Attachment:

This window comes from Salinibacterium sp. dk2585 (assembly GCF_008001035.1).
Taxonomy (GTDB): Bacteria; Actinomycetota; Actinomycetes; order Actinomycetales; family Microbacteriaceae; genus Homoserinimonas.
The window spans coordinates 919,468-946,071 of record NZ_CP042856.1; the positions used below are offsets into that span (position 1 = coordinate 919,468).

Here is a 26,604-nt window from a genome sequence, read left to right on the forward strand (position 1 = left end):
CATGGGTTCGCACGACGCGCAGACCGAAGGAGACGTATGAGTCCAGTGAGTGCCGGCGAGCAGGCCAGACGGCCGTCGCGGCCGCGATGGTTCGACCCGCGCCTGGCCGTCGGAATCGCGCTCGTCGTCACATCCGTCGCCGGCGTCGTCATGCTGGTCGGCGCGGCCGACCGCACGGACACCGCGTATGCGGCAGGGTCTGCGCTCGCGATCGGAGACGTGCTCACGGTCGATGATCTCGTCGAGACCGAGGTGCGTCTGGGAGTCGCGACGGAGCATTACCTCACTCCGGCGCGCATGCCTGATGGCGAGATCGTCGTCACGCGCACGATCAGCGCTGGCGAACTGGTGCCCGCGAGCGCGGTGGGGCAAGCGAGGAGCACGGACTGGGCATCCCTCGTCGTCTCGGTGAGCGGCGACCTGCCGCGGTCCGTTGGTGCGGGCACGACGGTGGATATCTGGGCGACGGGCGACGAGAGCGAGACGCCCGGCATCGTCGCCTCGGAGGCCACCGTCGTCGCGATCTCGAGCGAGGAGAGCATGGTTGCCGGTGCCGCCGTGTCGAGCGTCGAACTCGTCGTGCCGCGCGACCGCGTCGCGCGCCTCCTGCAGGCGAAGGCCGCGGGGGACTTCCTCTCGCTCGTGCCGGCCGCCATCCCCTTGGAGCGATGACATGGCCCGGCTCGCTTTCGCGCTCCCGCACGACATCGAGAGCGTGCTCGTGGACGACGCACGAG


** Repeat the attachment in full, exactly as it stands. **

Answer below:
This window comes from Salinibacterium sp. dk2585 (assembly GCF_008001035.1).
Taxonomy (GTDB): Bacteria; Actinomycetota; Actinomycetes; order Actinomycetales; family Microbacteriaceae; genus Homoserinimonas.
The window spans coordinates 919,468-946,071 of record NZ_CP042856.1; the positions used below are offsets into that span (position 1 = coordinate 919,468).

Here is a 26,604-nt window from a genome sequence, read left to right on the forward strand (position 1 = left end):
CATGGGTTCGCACGACGCGCAGACCGAAGGAGACGTATGAGTCCAGTGAGTGCCGGCGAGCAGGCCAGACGGCCGTCGCGGCCGCGATGGTTCGACCCGCGCCTGGCCGTCGGAATCGCGCTCGTCGTCACATCCGTCGCCGGCGTCGTCATGCTGGTCGGCGCGGCCGACCGCACGGACACCGCGTATGCGGCAGGGTCTGCGCTCGCGATCGGAGACGTGCTCACGGTCGATGATCTCGTCGAGACCGAGGTGCGTCTGGGAGTCGCGACGGAGCATTACCTCACTCCGGCGCGCATGCCTGATGGCGAGATCGTCGTCACGCGCACGATCAGCGCTGGCGAACTGGTGCCCGCGAGCGCGGTGGGGCAAGCGAGGAGCACGGACTGGGCATCCCTCGTCGTCTCGGTGAGCGGCGACCTGCCGCGGTCCGTTGGTGCGGGCACGACGGTGGATATCTGGGCGACGGGCGACGAGAGCGAGACGCCCGGCATCGTCGCCTCGGAGGCCACCGTCGTCGCGATCTCGAGCGAGGAGAGCATGGTTGCCGGTGCCGCCGTGTCGAGCGTCGAACTCGTCGTGCCGCGCGACCGCGTCGCGCGCCTCCTGCAGGCGAAGGCCGCGGGGGACTTCCTCTCGCTCGTGCCGGCCGCCATCCCCTTGGAGCGATGACATGGCCCGGCTCGCTTTCGCGCTCCCGCACGACATCGAGAGCGTGCTCGTGGACGACGCACGAG